8 Common Workplace Routines That Will Be Reexamined, Post Covid
Will returning to work feel like the first day of school?
As workplaces begin to reopen, they will have to follow state and local guidelines relating to Covid19. Now, if a company wishes to establish additional protocols, it is up to them to make sure every employee is made aware. This will help diminish or avoid conflict among their staff.
The Human Resources department as well as management must be provided with clear methods of managing initial infractions as well as establishing consequences for these infractions.
Creating, imposing, and enforcing company protocols will vary. Not all companies are alike. For example, lack space for proper distancing, not able to stagger schedules, or common area is small. Additionally, there will be employees who are hesitant and even scared to return to work. Following your state’s workplace laws, common sense and practicality will play a role in creating company guidelines while ensuring that employees feel heard and protected. Not an easy task.
Here are 7 common workplace routines that employees and employers will have to reexamine:
1. The Elevator: Can employees opt for stairs?
- Will employers specify a maximum number of riders allowed at one time.
- Will employers require riders to use a mask?
- Will anyone volunteer to push the button or hold the door open for someone?
2. Lunch Room and Common Areas: How much will an employer be required to spend on sneeze barriers, sanitation services…?
- How will employees feel about assigned coffee break schedules?
- Who will decide who and how many employees are allowed? How and who will enforce it?
- How will employers manage outside visitors?
- Hands on the coffee pot handle, refrigerator door, complimentary bagels, the creamer, etc., how will they keep these sanitized?
3. Restrooms: This is a place, where size does matter.
• To maintain social distancing, every other stall and/or hand-washing station needs to be blocked.
• Limited sink space will become a problem if someone lingers because they feel better if they sing the Happy Birthday song twice.
• Ban hand air dryers. This device while saving a tree, sucks in ambient air and pushes it right back out at you exposing you to microbes.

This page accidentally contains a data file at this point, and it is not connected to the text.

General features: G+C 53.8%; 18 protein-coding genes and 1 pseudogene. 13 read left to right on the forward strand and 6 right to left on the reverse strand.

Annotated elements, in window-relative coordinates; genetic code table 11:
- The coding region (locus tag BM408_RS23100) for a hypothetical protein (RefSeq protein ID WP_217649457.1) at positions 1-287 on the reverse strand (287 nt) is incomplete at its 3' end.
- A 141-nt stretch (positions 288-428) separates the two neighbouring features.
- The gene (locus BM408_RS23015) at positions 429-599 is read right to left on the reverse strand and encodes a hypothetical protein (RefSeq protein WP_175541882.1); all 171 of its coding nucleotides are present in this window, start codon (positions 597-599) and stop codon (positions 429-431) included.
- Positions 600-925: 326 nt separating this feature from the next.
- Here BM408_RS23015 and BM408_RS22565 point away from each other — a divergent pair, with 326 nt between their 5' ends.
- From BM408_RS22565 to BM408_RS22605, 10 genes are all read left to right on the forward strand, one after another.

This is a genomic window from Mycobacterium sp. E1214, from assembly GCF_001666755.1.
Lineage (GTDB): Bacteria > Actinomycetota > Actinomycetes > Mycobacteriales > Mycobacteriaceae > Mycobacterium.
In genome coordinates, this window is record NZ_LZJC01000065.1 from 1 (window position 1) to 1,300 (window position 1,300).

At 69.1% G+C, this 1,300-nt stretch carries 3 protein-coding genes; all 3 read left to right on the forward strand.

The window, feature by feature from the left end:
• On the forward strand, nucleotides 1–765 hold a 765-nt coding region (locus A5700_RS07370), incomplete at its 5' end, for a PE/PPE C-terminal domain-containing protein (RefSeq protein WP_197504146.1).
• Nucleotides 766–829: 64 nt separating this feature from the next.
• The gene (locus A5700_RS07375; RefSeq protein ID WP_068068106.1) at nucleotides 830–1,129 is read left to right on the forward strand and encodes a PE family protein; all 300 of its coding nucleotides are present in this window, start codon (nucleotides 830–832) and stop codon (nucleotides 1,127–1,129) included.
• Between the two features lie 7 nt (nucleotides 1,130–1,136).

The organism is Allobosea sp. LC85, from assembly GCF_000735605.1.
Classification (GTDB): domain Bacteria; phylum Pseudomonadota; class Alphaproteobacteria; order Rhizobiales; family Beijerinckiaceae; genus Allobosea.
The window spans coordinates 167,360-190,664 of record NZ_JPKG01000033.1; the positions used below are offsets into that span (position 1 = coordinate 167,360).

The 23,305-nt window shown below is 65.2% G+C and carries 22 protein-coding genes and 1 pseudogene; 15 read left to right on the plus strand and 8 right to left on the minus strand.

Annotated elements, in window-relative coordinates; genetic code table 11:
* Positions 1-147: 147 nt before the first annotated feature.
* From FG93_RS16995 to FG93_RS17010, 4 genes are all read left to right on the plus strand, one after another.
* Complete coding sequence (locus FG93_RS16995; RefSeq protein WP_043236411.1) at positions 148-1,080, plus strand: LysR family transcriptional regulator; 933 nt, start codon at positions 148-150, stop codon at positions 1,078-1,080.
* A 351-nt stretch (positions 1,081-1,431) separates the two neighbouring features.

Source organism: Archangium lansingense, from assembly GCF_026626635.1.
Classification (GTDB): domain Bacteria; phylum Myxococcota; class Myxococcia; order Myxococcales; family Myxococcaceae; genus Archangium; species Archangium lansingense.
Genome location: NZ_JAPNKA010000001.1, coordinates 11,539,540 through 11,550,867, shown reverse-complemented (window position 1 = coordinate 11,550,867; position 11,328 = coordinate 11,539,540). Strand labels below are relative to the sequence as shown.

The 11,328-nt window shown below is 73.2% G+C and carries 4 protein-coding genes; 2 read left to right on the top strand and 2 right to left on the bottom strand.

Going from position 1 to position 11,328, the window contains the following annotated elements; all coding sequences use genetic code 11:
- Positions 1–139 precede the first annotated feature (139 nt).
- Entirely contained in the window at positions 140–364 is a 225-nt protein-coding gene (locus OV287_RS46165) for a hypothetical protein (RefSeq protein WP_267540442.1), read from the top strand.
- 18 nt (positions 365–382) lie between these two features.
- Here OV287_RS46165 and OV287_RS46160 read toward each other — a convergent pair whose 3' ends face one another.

4. Meetings: The ongoing question of whether most meetings are necessary may finally be answered.
• Will they continue to use online video?
• Will they hold two separate meetings to allow space for social-distancing.
• Will they use internal email more often?
5. Work Spaces: Is stopping by someone’s desk to say hello a thing of the past?
• When you approach someone’s cubicle or space, maintain some distance. If it’s not enough, they can politely inform you of their preference.
• Be prepared with a mask in case a coworker requests that you wear a mask during your conversation.
• Do not touch! Keep your hands to yourself when you’re in someone else’s space.
6. Normal Bodily Functions: Not everyone will be ready to throw caution to the wind and resume life as we knew it in before the Coronavirus. Some people will remain on high alert for months, which can quickly become an annoyance to those around them, especially if they freak out when someone clears their throat or openly yawns.
• A cough. Could it be that something went down the wrong pipe?
• A sneeze. Could it be due to allergies or a dusty office?
• Clearing of the throat. Could it be a nervous habit?
• You overhear someone complain that they are hot; run, Covid fever!
• Should we ban laughter? Laughter can release bacteria. So can breathing.
7. Greetings: People say that the time-honored tradition of the handshake is gone forever, as is the high and low-fiving. In fact, some experts in the medical field are recommending we end these customs forever. Do you agree?
Whether you choose to fist bump, elbow bop, or foot tap, keep in mind that not everyone will be on board. Additionally, these greetings infringe on the six-foot social distancing rule.
We will all need to use a little common sense. If someone’s hands are full, the fist bump and elbow bop are not recommended. Similarly, if someone is wearing high heels or exquisite lamb’s skin loafers, they might be hesitant to rub against your well-worn sneakers.
Needless to say, there will be awkward situations. How we handle them is the challenge.
• Don’t get upset if someone declines your physical greeting.
• Politely explain that you wish to maintain social-distancing.
• Let your friendly tone of voice and pleasant facial expression do the talking.
8. Social Gatherings. Are coworker baby showers and retirement parties a thing of the past?
Some employees may be jumping for joy if these types of gatherings were cancelled.
- Guidelines will have to be in place to ensure space between attendees.
- Contact may be unavoidable as employees take from the same cake or lick their fingers leaving their germs behind.
Whether you agree with the state’s rules or your employers guidelines, remember that they are temporary (at least I’m counting on that). This will require all of use to have a little patience and focus more on getting our job done. Circumstances change, but our work ethic doesn’t have to.
Rosalinda Oropeza Randall, Civility and Etiquette Expert, Media Source, and author of “Don’t Burp in the Boardroom.”
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